So, for example, you could build a robotic arm that tilts its orientation in line with your phone, or an LED cube that lights up when you speak a specified command into your mobile phone. We reviewed it late last December, and were suitably impressed.
Initially it was only available to those who backed it on KickStarter, but now you can get it on Amazon for just $54.94.
Emgreat Motor Robot Car Chassis Kit and SainSmart L293D Motor Driver
If you had a remote control car growing up, you’re going to love this. The Emgreat Motor Robot Car Kit provides the fundamentals of what you need to create your own RC car. It comes with a power supply (which takes 4 AA batteries); three wheels, with the rear two driving the car; and four GPIO cables.
For some reason, Emgreat also throw in a complimentary lens cloth with each purchase. No, I don’t know why.
You can order the chassis for $11.59 from Amazon. But to actually to get it to move and steer in a meaningful way, you’re going to need to a computer to control it (read: An Arduino), and some motors to drive it.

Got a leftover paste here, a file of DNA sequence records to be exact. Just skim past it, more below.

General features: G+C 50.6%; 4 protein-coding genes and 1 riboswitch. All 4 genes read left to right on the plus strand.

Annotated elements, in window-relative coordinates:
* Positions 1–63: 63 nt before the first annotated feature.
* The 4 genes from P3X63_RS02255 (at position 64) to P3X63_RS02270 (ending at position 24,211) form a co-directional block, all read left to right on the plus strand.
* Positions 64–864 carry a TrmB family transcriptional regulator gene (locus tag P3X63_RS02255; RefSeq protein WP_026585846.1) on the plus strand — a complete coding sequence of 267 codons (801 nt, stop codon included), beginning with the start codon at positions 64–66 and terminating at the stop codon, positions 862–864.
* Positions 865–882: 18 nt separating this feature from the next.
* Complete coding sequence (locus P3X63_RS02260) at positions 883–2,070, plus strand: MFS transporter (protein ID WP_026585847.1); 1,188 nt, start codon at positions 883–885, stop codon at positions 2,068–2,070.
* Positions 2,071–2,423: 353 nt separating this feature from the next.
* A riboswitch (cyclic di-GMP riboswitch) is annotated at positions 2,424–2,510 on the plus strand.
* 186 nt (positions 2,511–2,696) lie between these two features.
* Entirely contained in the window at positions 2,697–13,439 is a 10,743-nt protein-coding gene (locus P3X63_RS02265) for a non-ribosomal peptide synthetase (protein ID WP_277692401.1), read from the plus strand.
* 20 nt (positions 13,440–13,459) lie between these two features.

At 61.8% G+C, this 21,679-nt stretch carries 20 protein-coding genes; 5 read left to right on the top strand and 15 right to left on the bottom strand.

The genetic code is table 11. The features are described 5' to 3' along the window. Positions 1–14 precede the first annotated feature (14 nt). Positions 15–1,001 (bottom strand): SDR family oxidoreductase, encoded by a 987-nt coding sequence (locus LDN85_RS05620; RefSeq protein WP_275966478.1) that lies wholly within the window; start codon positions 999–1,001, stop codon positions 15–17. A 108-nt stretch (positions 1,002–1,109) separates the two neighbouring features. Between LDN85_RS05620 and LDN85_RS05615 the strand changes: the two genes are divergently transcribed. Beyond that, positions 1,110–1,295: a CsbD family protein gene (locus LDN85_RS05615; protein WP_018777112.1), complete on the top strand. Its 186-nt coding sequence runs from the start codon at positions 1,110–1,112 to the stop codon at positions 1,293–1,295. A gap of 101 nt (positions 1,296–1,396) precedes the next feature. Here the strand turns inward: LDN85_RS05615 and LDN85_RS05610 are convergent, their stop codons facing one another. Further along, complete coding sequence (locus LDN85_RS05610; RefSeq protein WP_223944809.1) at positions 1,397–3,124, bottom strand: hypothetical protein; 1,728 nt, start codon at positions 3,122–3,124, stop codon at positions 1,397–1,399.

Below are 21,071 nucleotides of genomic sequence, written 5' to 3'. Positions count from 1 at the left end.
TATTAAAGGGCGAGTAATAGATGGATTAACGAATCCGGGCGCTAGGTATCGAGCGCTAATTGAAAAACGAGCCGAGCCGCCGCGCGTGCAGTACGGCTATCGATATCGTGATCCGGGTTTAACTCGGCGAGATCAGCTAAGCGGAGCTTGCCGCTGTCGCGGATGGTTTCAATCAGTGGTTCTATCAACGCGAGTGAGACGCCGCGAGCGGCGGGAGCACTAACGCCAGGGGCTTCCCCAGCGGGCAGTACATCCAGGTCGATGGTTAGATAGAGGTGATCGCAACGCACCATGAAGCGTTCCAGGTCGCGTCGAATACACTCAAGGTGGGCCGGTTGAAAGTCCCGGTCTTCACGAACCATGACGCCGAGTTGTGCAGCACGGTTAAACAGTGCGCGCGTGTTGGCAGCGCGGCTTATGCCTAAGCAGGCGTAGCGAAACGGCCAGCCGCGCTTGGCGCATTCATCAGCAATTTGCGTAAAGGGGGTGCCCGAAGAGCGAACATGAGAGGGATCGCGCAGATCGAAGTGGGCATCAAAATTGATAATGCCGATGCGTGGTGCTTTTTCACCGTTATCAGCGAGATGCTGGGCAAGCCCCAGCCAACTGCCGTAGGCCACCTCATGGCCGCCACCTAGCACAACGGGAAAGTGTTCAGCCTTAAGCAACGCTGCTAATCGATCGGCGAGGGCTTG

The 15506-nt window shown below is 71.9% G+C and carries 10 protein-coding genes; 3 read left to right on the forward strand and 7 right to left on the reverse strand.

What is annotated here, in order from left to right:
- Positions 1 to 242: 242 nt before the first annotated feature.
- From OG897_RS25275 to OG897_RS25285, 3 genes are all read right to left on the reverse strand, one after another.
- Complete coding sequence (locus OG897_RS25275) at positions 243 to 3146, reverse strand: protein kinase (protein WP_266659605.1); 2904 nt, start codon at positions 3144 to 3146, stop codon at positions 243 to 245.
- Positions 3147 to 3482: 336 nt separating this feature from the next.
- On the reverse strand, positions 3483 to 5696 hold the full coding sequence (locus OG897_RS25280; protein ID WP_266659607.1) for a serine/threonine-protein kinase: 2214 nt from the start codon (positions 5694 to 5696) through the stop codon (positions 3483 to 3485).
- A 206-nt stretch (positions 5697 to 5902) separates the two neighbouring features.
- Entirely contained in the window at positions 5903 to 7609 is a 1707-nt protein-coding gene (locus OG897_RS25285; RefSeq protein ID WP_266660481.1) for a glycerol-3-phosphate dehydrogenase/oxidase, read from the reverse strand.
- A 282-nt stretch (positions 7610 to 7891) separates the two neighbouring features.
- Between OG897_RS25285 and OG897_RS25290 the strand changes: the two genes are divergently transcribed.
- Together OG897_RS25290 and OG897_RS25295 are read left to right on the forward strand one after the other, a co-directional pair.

You can get the latter with the SainSmart L293D Motor Drive Shield, which costs $8.52.
Here are some more DIY robot kits you might want to consider.
60 Watt Soldering Iron
No tinkerer’s toolbox is complete without a soldering iron. They’re handy if you’re building larger, more ambitious hardware products, or simply performing some repairs.
A friend of mine, for example, saved himself around $500 by repairing his broken mobile phone, rather than buying a new one. His SIM socket was detached from the main phone circuit board, preventing him from making or receiving phone calls, and using his data service. To fix it, he applied a liberal serving of molten solder.
Sugru is pretty rad.
It’s essentially a pliable, self-setting rubber that’s sturdy, waterproof, and elastic. By using your hand, you can twist and contort it into any shape you want, allowing you to do anything from ruggedizing tablet computers, to repairing broken headphones. Think of it as a really futuristic version of Plasti-Tack.
It’s not that expensive, either. An eight-pack will set you back $22.00 on Amazon.
Any Other Recommendations?
Okay folks. We’ve seen eight incredible gifts for makers, tinkerers, and hardware hackers. But did I miss anything? Tell me about in the comments below.